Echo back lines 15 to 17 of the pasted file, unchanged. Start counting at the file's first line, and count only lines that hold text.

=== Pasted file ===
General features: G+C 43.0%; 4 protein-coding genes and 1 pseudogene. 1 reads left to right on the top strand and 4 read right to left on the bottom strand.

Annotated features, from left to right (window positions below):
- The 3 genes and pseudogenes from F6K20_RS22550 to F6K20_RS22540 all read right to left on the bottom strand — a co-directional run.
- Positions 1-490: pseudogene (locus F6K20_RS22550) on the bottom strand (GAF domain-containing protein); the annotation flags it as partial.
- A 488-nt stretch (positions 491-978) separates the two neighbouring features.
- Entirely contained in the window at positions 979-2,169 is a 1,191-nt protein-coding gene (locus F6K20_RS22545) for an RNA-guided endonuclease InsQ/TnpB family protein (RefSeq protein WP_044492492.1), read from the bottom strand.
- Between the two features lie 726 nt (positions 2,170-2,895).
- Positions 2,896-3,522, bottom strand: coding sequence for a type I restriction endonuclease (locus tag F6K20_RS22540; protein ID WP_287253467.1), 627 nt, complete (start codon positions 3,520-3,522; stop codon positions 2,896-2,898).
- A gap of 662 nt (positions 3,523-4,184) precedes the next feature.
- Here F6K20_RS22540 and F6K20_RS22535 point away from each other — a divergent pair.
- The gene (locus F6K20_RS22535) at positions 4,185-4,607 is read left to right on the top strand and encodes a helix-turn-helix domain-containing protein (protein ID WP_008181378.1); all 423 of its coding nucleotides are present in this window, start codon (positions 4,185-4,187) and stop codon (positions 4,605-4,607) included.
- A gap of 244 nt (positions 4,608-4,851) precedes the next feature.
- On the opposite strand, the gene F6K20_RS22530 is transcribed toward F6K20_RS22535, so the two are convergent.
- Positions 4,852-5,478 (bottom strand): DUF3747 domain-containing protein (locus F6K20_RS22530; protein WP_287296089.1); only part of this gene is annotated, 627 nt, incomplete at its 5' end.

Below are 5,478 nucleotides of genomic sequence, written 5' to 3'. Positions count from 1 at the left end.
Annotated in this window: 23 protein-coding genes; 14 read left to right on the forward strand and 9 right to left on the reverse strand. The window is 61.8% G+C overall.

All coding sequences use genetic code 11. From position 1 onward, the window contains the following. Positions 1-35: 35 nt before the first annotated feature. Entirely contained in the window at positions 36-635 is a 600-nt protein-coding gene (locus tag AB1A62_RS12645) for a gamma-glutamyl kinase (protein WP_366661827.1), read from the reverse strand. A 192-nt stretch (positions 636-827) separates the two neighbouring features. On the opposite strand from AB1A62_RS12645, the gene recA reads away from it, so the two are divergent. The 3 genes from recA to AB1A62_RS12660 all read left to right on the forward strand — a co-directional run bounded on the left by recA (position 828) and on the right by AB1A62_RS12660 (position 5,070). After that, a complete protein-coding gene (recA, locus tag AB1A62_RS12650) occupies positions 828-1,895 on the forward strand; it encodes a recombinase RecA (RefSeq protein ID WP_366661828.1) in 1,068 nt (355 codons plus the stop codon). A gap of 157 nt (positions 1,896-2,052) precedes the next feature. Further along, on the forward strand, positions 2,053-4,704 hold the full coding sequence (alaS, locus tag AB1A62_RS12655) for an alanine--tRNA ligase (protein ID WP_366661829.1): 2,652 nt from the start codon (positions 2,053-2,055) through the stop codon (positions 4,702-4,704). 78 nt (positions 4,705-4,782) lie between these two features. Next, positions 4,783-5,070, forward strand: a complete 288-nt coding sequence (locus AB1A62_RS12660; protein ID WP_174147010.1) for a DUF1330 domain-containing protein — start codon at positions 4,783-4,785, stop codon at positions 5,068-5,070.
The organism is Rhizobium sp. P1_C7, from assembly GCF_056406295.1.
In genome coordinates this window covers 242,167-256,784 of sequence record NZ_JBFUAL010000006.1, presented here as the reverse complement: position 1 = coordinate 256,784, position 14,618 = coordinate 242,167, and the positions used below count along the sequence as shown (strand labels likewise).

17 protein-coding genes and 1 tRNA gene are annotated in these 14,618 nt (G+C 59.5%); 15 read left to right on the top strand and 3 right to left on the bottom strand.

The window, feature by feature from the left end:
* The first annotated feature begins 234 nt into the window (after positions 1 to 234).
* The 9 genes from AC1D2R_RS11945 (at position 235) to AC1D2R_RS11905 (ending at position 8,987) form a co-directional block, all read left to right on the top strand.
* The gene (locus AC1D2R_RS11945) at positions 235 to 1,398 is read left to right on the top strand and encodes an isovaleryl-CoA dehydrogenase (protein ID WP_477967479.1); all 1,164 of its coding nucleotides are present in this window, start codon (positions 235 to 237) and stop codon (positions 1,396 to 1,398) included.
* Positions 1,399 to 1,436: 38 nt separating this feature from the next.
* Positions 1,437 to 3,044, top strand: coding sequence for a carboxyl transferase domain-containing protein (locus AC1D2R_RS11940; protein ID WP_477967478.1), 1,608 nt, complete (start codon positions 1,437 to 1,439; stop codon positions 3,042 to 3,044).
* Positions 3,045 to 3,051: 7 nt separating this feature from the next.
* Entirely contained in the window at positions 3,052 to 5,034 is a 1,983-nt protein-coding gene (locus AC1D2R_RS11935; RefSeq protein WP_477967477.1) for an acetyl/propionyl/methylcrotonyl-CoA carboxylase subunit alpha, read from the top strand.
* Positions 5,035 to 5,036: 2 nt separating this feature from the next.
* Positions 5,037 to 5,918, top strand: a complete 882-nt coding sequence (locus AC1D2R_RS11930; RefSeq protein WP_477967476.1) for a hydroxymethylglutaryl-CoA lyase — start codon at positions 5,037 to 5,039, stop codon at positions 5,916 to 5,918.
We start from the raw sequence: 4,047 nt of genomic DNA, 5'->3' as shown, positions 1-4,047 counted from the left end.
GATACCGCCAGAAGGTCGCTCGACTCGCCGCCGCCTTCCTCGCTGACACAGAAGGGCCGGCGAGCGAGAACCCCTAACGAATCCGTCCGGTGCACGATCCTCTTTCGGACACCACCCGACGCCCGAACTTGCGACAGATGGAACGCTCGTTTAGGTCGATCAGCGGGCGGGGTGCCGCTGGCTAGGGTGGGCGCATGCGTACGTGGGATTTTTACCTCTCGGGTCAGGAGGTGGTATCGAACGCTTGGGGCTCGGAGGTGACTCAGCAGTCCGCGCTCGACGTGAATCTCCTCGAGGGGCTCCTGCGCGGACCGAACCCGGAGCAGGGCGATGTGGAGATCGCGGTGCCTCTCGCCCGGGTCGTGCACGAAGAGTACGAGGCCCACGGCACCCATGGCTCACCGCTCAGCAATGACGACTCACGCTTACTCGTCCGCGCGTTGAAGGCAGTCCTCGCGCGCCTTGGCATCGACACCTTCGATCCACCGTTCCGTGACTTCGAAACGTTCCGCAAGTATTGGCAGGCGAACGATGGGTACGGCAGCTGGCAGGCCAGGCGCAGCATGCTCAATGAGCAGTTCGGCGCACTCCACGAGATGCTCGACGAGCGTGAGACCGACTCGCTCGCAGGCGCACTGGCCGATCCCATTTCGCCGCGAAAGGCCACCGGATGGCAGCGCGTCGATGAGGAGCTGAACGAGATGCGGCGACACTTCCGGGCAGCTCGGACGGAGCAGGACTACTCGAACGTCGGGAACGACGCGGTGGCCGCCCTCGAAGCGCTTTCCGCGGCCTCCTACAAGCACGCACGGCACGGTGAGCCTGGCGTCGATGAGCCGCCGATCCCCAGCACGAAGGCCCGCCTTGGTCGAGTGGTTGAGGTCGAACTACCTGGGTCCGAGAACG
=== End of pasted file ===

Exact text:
Below are 5,478 nucleotides of genomic sequence, written 5' to 3'. Positions count from 1 at the left end.
Annotated in this window: 23 protein-coding genes; 14 read left to right on the forward strand and 9 right to left on the reverse strand. The window is 61.8% G+C overall.

All coding sequences use genetic code 11. From position 1 onward, the window contains the following. Positions 1-35: 35 nt before the first annotated feature. Entirely contained in the window at positions 36-635 is a 600-nt protein-coding gene (locus tag AB1A62_RS12645) for a gamma-glutamyl kinase (protein WP_366661827.1), read from the reverse strand. A 192-nt stretch (positions 636-827) separates the two neighbouring features. On the opposite strand from AB1A62_RS12645, the gene recA reads away from it, so the two are divergent. The 3 genes from recA to AB1A62_RS12660 all read left to right on the forward strand — a co-directional run bounded on the left by recA (position 828) and on the right by AB1A62_RS12660 (position 5,070). After that, a complete protein-coding gene (recA, locus tag AB1A62_RS12650) occupies positions 828-1,895 on the forward strand; it encodes a recombinase RecA (RefSeq protein ID WP_366661828.1) in 1,068 nt (355 codons plus the stop codon). A gap of 157 nt (positions 1,896-2,052) precedes the next feature. Further along, on the forward strand, positions 2,053-4,704 hold the full coding sequence (alaS, locus tag AB1A62_RS12655) for an alanine--tRNA ligase (protein ID WP_366661829.1): 2,652 nt from the start codon (positions 2,053-2,055) through the stop codon (positions 4,702-4,704). 78 nt (positions 4,705-4,782) lie between these two features. Next, positions 4,783-5,070, forward strand: a complete 288-nt coding sequence (locus AB1A62_RS12660; protein ID WP_174147010.1) for a DUF1330 domain-containing protein — start codon at positions 4,783-4,785, stop codon at positions 5,068-5,070.